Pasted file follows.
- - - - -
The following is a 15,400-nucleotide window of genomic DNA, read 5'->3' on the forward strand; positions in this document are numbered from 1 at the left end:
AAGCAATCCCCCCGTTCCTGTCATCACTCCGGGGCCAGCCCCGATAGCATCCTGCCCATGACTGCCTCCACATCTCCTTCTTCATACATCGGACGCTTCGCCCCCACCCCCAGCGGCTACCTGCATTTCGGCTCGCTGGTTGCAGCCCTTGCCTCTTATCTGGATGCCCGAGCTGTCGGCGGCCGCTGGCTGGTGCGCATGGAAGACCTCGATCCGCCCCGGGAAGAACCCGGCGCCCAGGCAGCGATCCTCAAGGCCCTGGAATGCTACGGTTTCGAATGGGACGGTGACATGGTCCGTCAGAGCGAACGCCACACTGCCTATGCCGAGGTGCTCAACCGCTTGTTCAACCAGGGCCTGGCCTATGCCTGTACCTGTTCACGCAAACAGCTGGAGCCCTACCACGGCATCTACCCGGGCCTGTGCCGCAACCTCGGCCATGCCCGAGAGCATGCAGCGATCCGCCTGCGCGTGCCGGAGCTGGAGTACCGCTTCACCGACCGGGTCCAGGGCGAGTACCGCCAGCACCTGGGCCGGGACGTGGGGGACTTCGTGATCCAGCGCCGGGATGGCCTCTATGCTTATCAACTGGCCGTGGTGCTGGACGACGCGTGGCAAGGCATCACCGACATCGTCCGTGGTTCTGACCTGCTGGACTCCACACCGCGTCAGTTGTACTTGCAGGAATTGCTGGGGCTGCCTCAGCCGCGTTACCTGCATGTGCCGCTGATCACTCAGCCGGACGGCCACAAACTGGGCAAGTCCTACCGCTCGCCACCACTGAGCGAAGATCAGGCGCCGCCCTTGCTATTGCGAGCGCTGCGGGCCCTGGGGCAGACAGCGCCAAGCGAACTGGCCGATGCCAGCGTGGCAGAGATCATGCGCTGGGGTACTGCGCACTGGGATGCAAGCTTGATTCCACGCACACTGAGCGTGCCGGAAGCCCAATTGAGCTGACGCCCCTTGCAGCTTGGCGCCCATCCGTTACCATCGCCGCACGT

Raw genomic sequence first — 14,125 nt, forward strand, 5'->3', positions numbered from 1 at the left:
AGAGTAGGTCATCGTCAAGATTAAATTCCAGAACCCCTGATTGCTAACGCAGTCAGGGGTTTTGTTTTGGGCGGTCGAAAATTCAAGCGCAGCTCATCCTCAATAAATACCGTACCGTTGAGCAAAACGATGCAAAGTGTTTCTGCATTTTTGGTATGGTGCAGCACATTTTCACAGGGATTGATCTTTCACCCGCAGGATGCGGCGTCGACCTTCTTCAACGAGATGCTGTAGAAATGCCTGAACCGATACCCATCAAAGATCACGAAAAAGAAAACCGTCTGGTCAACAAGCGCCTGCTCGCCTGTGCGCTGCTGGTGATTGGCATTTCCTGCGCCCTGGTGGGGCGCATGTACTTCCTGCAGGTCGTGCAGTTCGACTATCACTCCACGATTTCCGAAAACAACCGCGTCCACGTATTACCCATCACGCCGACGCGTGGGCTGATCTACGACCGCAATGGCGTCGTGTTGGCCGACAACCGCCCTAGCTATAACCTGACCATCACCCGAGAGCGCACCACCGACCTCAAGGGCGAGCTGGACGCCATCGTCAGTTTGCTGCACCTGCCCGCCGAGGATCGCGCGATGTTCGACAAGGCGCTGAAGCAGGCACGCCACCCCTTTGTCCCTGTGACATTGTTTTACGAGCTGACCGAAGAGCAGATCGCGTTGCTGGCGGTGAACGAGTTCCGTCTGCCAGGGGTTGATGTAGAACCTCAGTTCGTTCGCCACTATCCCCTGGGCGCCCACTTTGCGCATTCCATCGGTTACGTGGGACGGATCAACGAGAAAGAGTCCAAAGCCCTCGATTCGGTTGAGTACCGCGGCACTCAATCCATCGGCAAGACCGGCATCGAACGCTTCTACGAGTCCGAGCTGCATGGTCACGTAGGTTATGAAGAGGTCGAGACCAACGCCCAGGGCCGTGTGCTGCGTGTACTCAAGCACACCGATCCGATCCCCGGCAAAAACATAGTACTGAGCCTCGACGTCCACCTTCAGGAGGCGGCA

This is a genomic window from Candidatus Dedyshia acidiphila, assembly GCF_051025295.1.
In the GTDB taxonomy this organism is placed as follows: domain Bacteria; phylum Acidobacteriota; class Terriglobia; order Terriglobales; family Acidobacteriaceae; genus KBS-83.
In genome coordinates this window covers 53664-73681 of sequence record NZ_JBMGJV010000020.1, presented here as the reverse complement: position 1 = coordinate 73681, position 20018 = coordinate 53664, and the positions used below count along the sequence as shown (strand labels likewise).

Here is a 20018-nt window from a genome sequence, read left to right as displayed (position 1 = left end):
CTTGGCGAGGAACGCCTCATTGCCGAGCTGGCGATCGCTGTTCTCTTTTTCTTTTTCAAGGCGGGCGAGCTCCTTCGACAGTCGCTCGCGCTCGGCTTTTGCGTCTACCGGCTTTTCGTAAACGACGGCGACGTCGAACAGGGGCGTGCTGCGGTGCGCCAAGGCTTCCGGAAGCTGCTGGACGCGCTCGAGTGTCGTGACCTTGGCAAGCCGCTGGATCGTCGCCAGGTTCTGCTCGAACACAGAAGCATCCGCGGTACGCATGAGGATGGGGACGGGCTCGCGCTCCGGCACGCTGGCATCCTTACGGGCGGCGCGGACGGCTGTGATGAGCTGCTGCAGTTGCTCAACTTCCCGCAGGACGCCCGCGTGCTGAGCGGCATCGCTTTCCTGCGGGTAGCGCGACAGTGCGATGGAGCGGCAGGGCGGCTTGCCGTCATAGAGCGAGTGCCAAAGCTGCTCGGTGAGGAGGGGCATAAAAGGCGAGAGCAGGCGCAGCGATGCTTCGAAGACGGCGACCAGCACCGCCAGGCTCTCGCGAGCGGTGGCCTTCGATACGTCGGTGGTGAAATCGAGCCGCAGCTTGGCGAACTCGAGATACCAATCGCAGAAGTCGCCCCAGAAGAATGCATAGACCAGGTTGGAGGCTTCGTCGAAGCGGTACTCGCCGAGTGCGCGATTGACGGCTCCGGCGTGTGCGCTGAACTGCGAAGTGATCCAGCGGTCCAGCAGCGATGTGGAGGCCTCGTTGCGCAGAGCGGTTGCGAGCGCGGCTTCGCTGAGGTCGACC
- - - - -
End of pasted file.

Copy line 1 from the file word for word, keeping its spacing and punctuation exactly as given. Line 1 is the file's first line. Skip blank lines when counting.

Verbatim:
The following is a 15,400-nucleotide window of genomic DNA, read 5'->3' on the forward strand; positions in this document are numbered from 1 at the left end: